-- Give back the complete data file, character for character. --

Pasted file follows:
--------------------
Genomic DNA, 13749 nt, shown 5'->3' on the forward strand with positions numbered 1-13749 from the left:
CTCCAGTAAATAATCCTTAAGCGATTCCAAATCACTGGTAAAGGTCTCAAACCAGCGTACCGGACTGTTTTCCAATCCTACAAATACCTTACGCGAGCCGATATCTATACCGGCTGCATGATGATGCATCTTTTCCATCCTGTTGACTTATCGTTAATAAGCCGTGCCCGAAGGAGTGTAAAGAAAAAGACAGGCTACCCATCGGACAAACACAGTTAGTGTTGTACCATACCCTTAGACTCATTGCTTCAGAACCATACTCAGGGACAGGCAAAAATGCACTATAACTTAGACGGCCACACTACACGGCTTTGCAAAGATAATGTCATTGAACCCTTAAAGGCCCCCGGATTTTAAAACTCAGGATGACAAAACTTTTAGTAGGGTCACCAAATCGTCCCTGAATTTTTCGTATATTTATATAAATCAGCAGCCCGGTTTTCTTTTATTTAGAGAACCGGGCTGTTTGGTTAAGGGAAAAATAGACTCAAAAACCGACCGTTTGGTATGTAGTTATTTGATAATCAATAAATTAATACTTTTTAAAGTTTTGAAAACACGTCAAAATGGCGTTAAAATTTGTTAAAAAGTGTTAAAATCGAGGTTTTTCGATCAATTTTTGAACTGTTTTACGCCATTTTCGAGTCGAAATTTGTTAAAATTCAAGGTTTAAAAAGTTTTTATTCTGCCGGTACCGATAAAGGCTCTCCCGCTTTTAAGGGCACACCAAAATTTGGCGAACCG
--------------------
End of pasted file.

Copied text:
Genomic DNA, 13749 nt, shown 5'->3' on the forward strand with positions numbered 1-13749 from the left:
CTCCAGTAAATAATCCTTAAGCGATTCCAAATCACTGGTAAAGGTCTCAAACCAGCGTACCGGACTGTTTTCCAATCCTACAAATACCTTACGCGAGCCGATATCTATACCGGCTGCATGATGATGCATCTTTTCCATCCTGTTGACTTATCGTTAATAAGCCGTGCCCGAAGGAGTGTAAAGAAAAAGACAGGCTACCCATCGGACAAACACAGTTAGTGTTGTACCATACCCTTAGACTCATTGCTTCAGAACCATACTCAGGGACAGGCAAAAATGCACTATAACTTAGACGGCCACACTACACGGCTTTGCAAAGATAATGTCATTGAACCCTTAAAGGCCCCCGGATTTTAAAACTCAGGATGACAAAACTTTTAGTAGGGTCACCAAATCGTCCCTGAATTTTTCGTATATTTATATAAATCAGCAGCCCGGTTTTCTTTTATTTAGAGAACCGGGCTGTTTGGTTAAGGGAAAAATAGACTCAAAAACCGACCGTTTGGTATGTAGTTATTTGATAATCAATAAATTAATACTTTTTAAAGTTTTGAAAACACGTCAAAATGGCGTTAAAATTTGTTAAAAAGTGTTAAAATCGAGGTTTTTCGATCAATTTTTGAACTGTTTTACGCCATTTTCGAGTCGAAATTTGTTAAAATTCAAGGTTTAAAAAGTTTTTATTCTGCCGGTACCGATAAAGGCTCTCCCGCTTTTAAGGGCACACCAAAATTTGGCGAACCG